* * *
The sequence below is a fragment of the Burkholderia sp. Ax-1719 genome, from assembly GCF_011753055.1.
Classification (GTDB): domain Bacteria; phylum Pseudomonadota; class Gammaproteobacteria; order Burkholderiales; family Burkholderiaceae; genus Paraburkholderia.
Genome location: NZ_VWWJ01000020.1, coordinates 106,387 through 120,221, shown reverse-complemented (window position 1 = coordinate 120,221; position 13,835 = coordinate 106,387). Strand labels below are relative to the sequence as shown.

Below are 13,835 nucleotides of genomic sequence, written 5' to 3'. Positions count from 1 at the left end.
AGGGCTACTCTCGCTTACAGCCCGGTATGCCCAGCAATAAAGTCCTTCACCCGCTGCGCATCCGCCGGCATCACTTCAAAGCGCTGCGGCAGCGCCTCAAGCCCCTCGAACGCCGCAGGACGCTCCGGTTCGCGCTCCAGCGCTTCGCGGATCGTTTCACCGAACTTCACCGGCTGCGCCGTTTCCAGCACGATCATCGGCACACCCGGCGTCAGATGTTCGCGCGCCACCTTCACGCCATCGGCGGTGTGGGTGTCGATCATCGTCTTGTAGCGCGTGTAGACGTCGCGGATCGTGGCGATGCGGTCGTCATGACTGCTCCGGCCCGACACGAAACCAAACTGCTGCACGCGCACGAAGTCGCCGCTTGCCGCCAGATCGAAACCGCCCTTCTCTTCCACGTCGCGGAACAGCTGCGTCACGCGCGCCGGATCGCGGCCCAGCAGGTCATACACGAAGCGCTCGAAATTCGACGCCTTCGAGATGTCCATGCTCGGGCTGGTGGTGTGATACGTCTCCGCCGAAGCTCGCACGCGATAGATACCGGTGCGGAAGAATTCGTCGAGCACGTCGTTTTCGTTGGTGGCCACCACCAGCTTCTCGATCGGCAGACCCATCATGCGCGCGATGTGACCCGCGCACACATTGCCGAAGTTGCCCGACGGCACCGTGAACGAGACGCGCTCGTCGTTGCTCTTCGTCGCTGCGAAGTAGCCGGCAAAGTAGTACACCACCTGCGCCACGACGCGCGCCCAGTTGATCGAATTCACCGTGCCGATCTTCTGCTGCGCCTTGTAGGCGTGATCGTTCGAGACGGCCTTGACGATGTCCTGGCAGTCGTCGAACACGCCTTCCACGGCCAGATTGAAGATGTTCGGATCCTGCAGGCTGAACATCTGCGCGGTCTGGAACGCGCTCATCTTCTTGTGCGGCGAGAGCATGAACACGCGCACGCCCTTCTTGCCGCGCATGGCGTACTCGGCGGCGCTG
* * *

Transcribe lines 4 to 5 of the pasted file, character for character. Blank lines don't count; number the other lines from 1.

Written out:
Below are 13,835 nucleotides of genomic sequence, written 5' to 3'. Positions count from 1 at the left end.
AGGGCTACTCTCGCTTACAGCCCGGTATGCCCAGCAATAAAGTCCTTCACCCGCTGCGCATCCGCCGGCATCACTTCAAAGCGCTGCGGCAGCGCCTCAAGCCCCTCGAACGCCGCAGGACGCTCCGGTTCGCGCTCCAGCGCTTCGCGGATCGTTTCACCGAACTTCACCGGCTGCGCCGTTTCCAGCACGATCATCGGCACACCCGGCGTCAGATGTTCGCGCGCCACCTTCACGCCATCGGCGGTGTGGGTGTCGATCATCGTCTTGTAGCGCGTGTAGACGTCGCGGATCGTGGCGATGCGGTCGTCATGACTGCTCCGGCCCGACACGAAACCAAACTGCTGCACGCGCACGAAGTCGCCGCTTGCCGCCAGATCGAAACCGCCCTTCTCTTCCACGTCGCGGAACAGCTGCGTCACGCGCGCCGGATCGCGGCCCAGCAGGTCATACACGAAGCGCTCGAAATTCGACGCCTTCGAGATGTCCATGCTCGGGCTGGTGGTGTGATACGTCTCCGCCGAAGCTCGCACGCGATAGATACCGGTGCGGAAGAATTCGTCGAGCACGTCGTTTTCGTTGGTGGCCACCACCAGCTTCTCGATCGGCAGACCCATCATGCGCGCGATGTGACCCGCGCACACATTGCCGAAGTTGCCCGACGGCACCGTGAACGAGACGCGCTCGTCGTTGCTCTTCGTCGCTGCGAAGTAGCCGGCAAAGTAGTACACCACCTGCGCCACGACGCGCGCCCAGTTGATCGAATTCACCGTGCCGATCTTCTGCTGCGCCTTGTAGGCGTGATCGTTCGAGACGGCCTTGACGATGTCCTGGCAGTCGTCGAACACGCCTTCCACGGCCAGATTGAAGATGTTCGGATCCTGCAGGCTGAACATCTGCGCGGTCTGGAACGCGCTCATCTTCTTGTGCGGCGAGAGCATGAACACGCGCACGCCCTTCTTGCCGCGCATGGCGTACTCGGCGGCGCTG